Suing a Contractor Without a Contract

Sue Anyone in Small Claims Court Suing a Contractor Without a Contract

Suing a Contractor Without a Contract in Small Claims Court

Home repairs and construction can be a real hassle and cost a lot of money. Some laws and regulations need to be followed to ensure your project is done right and the building is safe. This is why most people and many states require a skilled contractor to do the job. While many contractors can be trusted to do the job correctly, some are more interested in getting paid. If you’re having problems with your home repairs, you may be wondering if you have any legal rights. 

What about if you don’t have a contract? 

Is it possible to sue a contractor without a contract?

Most contractors will sign a contract that lays out all the terms of the job. This will usually include how much the project should cost, the amount of time the job is expected to take, and the homeowner’s specifications for the project. In some cases, the job might be small, or the contractor never provides a contract. Maybe this is your first experience with a home improvement job, and you didn’t know that a contract was in your best interest. 


Regardless of why you don’t have a contract, you still need to know what to do if a contractor leaves you high and dry. After all, you did have an agreement over the work you paid for. This agreement might be verbal rather than written on paper. This article will cover suing a contractor without a contract in small claims court. 

Suing a contractor without a contract is possible with DoNotPay’s Robot Lawyer. Instead of paying huge legal fees to an attorney, DoNotPay uses artificial intelligence to help everyday people navigate confusing legal situations and help you get your money back. This service can help you sue anyone in small claims court, including suing a contractor without a contract.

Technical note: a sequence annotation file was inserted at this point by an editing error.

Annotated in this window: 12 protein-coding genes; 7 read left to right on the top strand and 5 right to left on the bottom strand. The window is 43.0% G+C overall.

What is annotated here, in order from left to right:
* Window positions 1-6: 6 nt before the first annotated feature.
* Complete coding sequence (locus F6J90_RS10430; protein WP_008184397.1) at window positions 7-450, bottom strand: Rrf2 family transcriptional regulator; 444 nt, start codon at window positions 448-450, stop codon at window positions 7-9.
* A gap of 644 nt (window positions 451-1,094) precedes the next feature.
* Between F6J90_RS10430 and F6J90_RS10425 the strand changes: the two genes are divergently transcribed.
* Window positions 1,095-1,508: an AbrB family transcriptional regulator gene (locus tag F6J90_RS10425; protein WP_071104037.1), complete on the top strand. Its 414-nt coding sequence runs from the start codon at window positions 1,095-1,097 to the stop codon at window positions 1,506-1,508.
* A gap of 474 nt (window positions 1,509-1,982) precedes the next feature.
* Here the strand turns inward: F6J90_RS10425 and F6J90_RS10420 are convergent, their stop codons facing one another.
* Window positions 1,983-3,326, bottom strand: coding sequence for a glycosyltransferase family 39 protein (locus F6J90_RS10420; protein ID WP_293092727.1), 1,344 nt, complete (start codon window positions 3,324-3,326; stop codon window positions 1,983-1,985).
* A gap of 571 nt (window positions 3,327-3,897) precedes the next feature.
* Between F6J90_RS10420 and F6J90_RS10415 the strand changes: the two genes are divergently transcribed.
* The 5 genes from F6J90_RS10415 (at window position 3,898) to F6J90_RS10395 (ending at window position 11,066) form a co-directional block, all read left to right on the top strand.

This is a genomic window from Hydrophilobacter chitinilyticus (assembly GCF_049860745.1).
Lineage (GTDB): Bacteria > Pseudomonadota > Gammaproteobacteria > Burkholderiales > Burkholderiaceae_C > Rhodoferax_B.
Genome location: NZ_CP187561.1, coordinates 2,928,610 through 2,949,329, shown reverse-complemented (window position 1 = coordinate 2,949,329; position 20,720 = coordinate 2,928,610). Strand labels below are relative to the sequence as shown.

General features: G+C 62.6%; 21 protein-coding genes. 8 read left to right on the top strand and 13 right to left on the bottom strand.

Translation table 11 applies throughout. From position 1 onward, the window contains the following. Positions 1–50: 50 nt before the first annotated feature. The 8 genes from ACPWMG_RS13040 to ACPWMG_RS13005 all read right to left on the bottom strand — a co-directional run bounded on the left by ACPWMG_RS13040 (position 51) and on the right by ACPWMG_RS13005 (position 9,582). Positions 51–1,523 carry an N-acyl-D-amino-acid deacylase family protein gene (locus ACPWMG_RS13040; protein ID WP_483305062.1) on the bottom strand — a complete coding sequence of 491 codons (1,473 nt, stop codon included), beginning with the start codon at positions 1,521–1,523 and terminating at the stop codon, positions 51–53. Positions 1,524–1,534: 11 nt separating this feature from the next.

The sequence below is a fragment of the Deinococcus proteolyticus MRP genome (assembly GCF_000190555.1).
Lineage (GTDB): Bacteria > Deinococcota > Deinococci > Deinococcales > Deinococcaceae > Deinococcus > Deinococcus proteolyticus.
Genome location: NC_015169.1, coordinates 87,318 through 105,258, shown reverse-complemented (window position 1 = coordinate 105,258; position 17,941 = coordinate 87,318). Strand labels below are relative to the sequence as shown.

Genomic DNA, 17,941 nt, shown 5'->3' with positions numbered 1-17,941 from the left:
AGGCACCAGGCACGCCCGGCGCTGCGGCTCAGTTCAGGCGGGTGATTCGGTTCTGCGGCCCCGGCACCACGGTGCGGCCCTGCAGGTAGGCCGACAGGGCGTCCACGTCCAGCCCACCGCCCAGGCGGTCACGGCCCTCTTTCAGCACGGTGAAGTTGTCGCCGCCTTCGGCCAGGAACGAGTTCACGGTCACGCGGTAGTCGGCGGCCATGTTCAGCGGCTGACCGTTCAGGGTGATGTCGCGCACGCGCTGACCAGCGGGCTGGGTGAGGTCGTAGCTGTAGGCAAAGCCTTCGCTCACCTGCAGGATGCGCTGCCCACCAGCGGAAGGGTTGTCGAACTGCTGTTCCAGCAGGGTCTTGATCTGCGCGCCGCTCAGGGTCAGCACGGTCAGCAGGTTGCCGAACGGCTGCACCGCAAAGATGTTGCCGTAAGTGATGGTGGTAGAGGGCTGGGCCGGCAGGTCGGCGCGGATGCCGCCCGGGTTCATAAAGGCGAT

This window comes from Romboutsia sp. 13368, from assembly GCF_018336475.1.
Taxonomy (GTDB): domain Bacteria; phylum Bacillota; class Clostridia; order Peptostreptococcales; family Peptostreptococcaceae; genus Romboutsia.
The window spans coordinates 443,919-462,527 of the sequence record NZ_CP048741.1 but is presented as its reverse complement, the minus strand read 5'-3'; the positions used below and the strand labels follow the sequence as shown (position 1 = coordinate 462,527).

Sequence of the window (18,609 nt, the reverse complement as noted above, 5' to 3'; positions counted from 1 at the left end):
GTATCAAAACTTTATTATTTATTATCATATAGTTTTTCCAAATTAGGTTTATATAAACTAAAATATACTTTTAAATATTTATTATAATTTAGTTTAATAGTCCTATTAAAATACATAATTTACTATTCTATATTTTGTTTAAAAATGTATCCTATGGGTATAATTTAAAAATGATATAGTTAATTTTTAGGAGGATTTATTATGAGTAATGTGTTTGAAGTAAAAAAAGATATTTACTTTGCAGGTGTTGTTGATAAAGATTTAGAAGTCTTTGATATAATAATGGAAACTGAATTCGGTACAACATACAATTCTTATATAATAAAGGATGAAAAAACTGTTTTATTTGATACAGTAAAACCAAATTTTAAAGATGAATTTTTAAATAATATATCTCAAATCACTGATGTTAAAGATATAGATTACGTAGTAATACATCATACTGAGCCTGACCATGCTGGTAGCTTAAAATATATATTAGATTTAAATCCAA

Reasons to File a Lawsuit Against a Contractor Without a Contract 

Before you can even consider suing a contractor without a contract, you have to have a reason for the small claims court to hear your case. Even though you don’t have a contract, you likely have proof that you paid the contractor, which will help you prove that you had a verbal agreement. 

Here are some reasons you may need to file a lawsuit against a contractor in small claims court without a contract.

The Contractor Caused Property Damage If your contractor caused property damage and refuses to fix the problem, you can sue them even if you didn’t have a contract. In this situation, you will need some evidence to show the problem. For example, if you are trying to sue a contractor in small claims court over leaky pipes after a bathroom remodel, you can show proof with a plumbing bill or pictures of the damage. This can help the judge see what the contractor left behind. 
The Contractor Fails to Complete the Job  Another reason to consider suing a contractor without a contract is if they fail to complete the job. They may have taken the deposit in this situation, but either partially or entirely failed to do the work. This could be a real problem for homeowners, especially if they cannot use that part of the house because the work is not completed. 
Suing a Contractor For Breach of Contract  Although you do not have a traditional contract, the fact that you had a verbal agreement with the contractor is sufficient to sue anyone in small claims court. The number one reason to sue a contractor is for breach of contract. Which, in this case, is the agreement you made with them at the time you paid them for a service. 

Clarity on Breach of Contract

Most of the above reasons are fairly straightforward but there are several instances that could constitute a breach of contract. Here are some typical situations to consider: